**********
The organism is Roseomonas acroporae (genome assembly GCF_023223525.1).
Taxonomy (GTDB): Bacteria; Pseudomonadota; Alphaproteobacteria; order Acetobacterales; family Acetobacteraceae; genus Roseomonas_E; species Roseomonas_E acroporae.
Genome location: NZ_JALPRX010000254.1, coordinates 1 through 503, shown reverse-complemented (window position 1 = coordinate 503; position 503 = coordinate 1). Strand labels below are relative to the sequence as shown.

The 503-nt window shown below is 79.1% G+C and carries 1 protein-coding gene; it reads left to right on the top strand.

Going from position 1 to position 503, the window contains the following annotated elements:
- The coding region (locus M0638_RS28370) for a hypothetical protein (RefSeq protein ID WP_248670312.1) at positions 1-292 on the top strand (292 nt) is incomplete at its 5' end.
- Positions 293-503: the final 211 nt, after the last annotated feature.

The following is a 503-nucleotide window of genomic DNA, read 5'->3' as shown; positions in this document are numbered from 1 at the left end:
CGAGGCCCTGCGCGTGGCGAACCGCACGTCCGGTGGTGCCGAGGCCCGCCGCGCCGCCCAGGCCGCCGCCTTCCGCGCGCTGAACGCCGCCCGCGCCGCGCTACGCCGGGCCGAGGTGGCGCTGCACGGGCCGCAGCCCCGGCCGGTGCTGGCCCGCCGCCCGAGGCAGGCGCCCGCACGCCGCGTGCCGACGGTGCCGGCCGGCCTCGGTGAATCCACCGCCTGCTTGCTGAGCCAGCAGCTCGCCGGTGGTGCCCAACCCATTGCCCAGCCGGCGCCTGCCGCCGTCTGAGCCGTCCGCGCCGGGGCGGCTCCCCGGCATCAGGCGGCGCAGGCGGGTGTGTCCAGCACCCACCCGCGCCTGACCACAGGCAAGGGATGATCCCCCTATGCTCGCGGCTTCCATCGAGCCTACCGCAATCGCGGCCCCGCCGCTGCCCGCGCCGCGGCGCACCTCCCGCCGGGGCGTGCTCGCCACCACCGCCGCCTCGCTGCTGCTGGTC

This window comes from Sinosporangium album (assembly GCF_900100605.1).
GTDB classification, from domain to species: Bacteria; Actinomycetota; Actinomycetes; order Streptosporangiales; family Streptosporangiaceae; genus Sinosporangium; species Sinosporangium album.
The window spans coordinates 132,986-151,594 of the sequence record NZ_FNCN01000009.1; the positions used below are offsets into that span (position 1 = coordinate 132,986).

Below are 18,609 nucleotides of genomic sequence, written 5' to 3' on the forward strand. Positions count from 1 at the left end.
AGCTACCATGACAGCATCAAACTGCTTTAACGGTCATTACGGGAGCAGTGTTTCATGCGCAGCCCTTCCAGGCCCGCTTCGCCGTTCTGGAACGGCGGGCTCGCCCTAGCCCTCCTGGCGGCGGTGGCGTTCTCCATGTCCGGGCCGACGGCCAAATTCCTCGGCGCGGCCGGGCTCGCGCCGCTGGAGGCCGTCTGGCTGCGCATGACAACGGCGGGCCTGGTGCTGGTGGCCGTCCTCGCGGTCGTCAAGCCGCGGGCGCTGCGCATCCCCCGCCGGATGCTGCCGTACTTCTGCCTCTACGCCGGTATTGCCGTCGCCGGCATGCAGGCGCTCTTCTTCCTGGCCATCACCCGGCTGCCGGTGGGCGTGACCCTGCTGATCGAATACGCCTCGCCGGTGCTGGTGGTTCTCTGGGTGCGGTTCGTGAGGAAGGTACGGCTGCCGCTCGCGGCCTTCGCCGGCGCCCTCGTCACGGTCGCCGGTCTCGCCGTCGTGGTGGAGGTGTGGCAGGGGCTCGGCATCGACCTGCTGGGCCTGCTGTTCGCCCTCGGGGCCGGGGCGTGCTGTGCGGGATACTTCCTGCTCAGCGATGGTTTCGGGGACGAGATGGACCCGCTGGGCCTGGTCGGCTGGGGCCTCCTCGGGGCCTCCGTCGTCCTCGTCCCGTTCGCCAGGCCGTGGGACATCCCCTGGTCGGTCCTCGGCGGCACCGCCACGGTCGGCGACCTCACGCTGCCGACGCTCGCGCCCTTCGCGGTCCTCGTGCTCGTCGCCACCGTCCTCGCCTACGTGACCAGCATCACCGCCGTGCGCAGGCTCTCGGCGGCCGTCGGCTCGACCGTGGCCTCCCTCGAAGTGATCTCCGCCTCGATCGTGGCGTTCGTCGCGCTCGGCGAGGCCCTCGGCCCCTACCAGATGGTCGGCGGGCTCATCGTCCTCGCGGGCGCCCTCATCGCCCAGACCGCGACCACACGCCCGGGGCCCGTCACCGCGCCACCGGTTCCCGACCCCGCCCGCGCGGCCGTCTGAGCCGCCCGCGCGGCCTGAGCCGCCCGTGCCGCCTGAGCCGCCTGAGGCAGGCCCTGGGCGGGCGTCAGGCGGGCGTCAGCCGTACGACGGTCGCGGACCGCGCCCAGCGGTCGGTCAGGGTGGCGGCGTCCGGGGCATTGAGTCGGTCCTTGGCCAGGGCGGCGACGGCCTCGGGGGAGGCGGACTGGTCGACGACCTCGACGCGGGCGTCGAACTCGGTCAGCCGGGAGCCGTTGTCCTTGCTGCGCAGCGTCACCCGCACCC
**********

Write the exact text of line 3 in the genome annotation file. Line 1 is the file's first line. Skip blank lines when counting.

Genome location: NZ_JALPRX010000254.1, coordinates 1 through 503, shown reverse-complemented (window position 1 = coordinate 503; position 503 = coordinate 1). Strand labels below are relative to the sequence as shown.